Beverly Harrison is a mother and a grandmother who resides in Dallas, Texas.
I made a mistake more than 40 years ago. When I was about 18 years old, I got into a fight with another young woman. After the fight, her father pressed charges against me and I was ultimately convicted of assault at 19 and sentenced to five years of probation. After successfully completing two years of my sentence, a court set aside my conviction and dismissed the indictment against me. I took to heart a statement in the court’s order that thereafter I would be “released from all penalties and disabilities” stemming from my conviction.
For decades, that incident was merely a footnote in my life. I went on to work for the city of Dallas, including a stint in the Marshal’s office, and retired after 28 years. I also worked for several years as a home health aide. All the while, I spent countless hours volunteering at the church my father founded, where I cooked in the kitchen, helped run a clothing donation program, and prepared lunches for kids during the summer.
But in 2013, the past I thought I had put behind me — a past the court released me from — reared its ugly head. Looking for ways to supplement my income in retirement and continue to help children, I took a job as a crossing guard for Dallas County Schools. Just eight days after starting, my supervisor came to see me at my post and told me that I needed to contact human resources. When I did, I was informed that there was something on my record that made me ineligible to work for the school system and I was fired.
I was shocked. After already working 28 years for the city of Dallas, I couldn’t imagine what on my record could prevent me from becoming a crossing guard. Then I realized that it was my decades-old conviction. Conversations with school officials confirmed that, at age 57, I was being denied a job for a mistake I made when I was barely 18.
Conversations with school officials confirmed that, at age 57, I was being denied a job for a mistake I made when I was barely 18.
Unfortunately, stories like mine are commonplace in Texas, where millions of people from all backgrounds will see an arrest or conviction in their lifetime. Yet certain Texas officials don’t want to help people like me, who have made mistakes and want to move on from them, to get jobs. Instead, they want to give Texas employers the power to deny jobs to people in my situation.
In 2012, the U.S. Equal Employment Opportunity Commission adopted a guidance for how to consider criminal records in the hiring process. It advises employers to consider an applicant’s offense, how long ago the offense occurred, and whether the offense has any relationship to the job sought. The guidance also advises employers to give job applicants with records a chance to explain their past.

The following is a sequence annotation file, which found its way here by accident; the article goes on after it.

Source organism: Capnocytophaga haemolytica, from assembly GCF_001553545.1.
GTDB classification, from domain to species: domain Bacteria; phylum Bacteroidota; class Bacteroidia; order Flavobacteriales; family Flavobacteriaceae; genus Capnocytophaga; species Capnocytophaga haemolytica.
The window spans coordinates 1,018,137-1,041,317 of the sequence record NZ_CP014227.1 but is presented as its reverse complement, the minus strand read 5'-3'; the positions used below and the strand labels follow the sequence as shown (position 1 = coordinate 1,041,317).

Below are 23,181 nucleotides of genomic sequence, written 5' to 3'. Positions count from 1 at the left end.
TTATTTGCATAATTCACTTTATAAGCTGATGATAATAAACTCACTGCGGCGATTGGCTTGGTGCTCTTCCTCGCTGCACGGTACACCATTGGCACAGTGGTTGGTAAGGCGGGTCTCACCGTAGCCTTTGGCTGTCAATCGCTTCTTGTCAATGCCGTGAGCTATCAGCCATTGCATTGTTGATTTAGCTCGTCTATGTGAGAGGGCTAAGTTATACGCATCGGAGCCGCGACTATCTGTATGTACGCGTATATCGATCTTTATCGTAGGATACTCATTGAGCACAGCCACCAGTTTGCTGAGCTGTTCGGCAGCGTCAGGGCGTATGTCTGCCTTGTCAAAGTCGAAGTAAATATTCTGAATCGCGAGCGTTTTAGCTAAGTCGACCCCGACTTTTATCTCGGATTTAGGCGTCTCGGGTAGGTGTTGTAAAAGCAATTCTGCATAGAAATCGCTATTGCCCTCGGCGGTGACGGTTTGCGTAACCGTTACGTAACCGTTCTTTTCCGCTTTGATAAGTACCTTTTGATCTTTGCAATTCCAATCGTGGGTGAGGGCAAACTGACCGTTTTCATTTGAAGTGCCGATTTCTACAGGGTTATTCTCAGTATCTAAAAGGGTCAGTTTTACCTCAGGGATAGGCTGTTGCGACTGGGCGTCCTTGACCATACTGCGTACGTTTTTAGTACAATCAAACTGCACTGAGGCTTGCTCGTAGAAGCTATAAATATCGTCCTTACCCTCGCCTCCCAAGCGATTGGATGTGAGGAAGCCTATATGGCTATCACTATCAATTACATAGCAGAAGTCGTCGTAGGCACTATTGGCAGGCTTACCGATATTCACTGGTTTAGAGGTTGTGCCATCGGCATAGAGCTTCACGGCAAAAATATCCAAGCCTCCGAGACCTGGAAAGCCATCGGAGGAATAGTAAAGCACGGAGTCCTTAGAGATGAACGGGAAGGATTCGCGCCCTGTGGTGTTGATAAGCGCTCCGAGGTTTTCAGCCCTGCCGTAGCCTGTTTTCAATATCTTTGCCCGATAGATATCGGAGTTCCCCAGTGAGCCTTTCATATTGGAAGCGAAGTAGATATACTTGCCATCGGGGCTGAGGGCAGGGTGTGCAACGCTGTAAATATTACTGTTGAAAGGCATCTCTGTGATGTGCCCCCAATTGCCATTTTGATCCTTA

Texas contends that this guidance is illegal and, in 2014, the state filed a lawsuit against the EEOC, asking a federal court to declare that various state agencies and other Texas employers have the authority to categorically deny jobs to applicants based on criminal convictions.
My experience with Dallas County Schools shows why job applicants and employees with records need employers to use the guidance. Because, when employers adopt broad bans on hiring employees with convictions, it unjustly harms people like me — people with very old criminal records that aren’t relevant to the job at hand, and who are willing and able to perform the job. These policies are especially unfair when they prevent applicants from being able to explain their pasts. When I applied to work for the city of Dallas, for instance, I was given a chance to explain my record, which is consistent with the Equal Employment Opportunity Commission’s guidance. But when I was dismissed from Dallas County Schools, I had no meaningful opportunity to clarify the decades-old incident or describe the path I’ve walked in the many decades since.
Perhaps that is the most hurtful part of the blanket prohibitions that Texas is seeking: they’re not only unjust; they’re dehumanizing. Work confers a sense of purpose and dignity on a person. It enables us to provide for our families and feel integrated into our community and valued by society. Hiring bans have the opposite effect. These policies don’t just deny paychecks; they rob people of self-esteem. They tell people that they can never transcend the deeds of their past, no matter how distant or inconsequential.
In many ways, I’ve been lucky. In 2014, I found a good job as a school cafeteria worker with the Dallas Independent School District, which recognized that my criminal record had no bearing on my fitness as an employee. But I am deeply concerned that if Texas wins its lawsuit, far too many people with similar backgrounds won’t be as fortunate and will lose out on opportunities to work. That’s why civil rights lawyers are seeking to join the case, on my behalf, to defend the guidance in federal court by presenting my story and those of other workers who’d be hurt if Texas wins.
Our position is clear. Elected officials should not be using taxpayer dollars and time bringing lawsuits to make it harder for Texans to find work. Rather, they should be dedicated to making Texas a more inclusive and prosperous state for all who call it home. I know firsthand that giving people a chance to overcome their mistakes is an important step in that direction.
This commentary originally appeared in The Marshall Project, a nonpartisan, nonprofit news organization covering the U.S. criminal justice system.